As noted above, the displacement of the surfaces of first and second sections 34 and 36 in substantially equal to the depth of posts 24. Thus, by positioning one section rotatably on a post 24 and further positioning the lug 28 such that it is displaced rearwardly from the back wall 19 of junction box 10, the planes of the lug sections cooperate with the distal surfaces of posts 24 to define a single plane which, when box 10 is mounted such as shown in FIG. 3 becomes effectively the plane of the wall on which the junction box is mounted.
It can be seen from the foregoing detailed description, therefore, that mounting lugs 28 are positionable on the structure of junction box 10, i.e. posts 24 without the requirement for any special machining or similar expensive manufacturing steps such as have been required in the prior art. Further, there is no threaded engagement necessary for securing mounting lugs 28 to the structure of junction box 10 either at the time of assembly during manufacture or thereafter on a job site at the time of installation. Additionally as many as four lugs may be provided if the mounting requirements so demand.
The housing 11 of junction box 10 may, as has been done in the past, be manufactured by die casting and using materials such as aluminum or the like. Other specific fittings for accommodating the mounting of electrical elements which are shown pictorially in FIG. 1 but not described in detail may be accommodated within the junction box cavity utilizing any of the many known techniques in these arts.
Thus, the junction box according to the present invention constitutes a structure which is less expensively manufactured than the prior art devices, which is as easy to install as any prior art device and which accommodates convenient shipping.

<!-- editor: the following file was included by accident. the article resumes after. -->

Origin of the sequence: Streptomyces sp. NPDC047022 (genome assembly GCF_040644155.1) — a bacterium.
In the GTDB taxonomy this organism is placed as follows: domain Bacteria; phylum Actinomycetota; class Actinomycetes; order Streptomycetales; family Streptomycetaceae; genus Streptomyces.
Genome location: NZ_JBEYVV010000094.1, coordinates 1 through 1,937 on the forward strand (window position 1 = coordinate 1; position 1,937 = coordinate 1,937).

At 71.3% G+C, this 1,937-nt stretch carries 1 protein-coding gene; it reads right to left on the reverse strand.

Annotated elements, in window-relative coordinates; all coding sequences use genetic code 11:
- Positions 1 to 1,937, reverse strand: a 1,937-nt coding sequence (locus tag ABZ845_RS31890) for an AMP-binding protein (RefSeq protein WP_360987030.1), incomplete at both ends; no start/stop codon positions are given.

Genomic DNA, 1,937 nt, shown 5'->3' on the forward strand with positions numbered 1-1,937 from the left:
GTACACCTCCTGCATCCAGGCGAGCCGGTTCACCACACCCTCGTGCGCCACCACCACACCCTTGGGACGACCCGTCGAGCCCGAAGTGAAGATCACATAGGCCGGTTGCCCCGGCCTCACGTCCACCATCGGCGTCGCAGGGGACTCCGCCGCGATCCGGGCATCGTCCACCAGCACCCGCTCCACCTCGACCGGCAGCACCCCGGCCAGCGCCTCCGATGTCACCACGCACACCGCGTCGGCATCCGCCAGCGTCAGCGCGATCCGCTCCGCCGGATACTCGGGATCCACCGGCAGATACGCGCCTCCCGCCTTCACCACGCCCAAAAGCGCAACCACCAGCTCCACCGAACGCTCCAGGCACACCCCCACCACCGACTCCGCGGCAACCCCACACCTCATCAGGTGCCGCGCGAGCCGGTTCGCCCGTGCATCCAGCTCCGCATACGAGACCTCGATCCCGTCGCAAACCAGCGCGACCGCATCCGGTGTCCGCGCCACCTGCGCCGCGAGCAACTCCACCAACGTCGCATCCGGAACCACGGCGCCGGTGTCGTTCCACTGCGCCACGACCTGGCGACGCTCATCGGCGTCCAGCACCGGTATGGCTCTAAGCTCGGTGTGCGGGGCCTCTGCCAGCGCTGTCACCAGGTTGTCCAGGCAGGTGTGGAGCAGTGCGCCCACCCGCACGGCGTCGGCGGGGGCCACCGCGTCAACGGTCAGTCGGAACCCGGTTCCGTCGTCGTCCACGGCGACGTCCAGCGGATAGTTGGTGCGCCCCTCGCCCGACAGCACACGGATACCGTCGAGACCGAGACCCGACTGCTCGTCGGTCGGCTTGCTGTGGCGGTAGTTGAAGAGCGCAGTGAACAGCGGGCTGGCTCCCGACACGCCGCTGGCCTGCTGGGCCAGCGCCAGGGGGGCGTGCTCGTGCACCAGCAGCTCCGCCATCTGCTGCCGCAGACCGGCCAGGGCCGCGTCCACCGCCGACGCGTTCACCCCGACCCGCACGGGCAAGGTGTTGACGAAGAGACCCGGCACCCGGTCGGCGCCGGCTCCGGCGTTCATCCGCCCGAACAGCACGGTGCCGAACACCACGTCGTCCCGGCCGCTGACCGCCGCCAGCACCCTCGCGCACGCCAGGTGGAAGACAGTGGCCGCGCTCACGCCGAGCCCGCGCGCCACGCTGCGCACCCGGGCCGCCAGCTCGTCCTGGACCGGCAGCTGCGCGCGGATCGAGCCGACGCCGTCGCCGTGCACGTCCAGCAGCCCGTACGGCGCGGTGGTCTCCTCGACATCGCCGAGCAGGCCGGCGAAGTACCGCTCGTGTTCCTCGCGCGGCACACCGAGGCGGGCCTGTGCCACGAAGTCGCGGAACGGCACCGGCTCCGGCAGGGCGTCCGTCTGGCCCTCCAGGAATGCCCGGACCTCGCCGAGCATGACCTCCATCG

An additional economy is that the 270° rotation range of the mounting lugs permits an inventory of a single junction box style which may be used in applications requiring horizontally oriented lugs, vertically oriented lugs, or combinations thereof.
Finally, the resilient nature of the push nuts can be expected to provide a degree of shock and vibration clamping which is not available in known box structures.
The clear advantages available to the structure should be recognized immediately by those skilled in these arts. Additionally, those skilled in these arts will also recognize that many modifications and variations may be made to the preferred embodiment disclosed without departing from the spirit and scope of the invention.
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|U.S. Classification||220/3.7, 220/3.9, 248/906, 174/58, 248/27.1|
|Cooperative Classification||Y10S248/906, H02G3/10|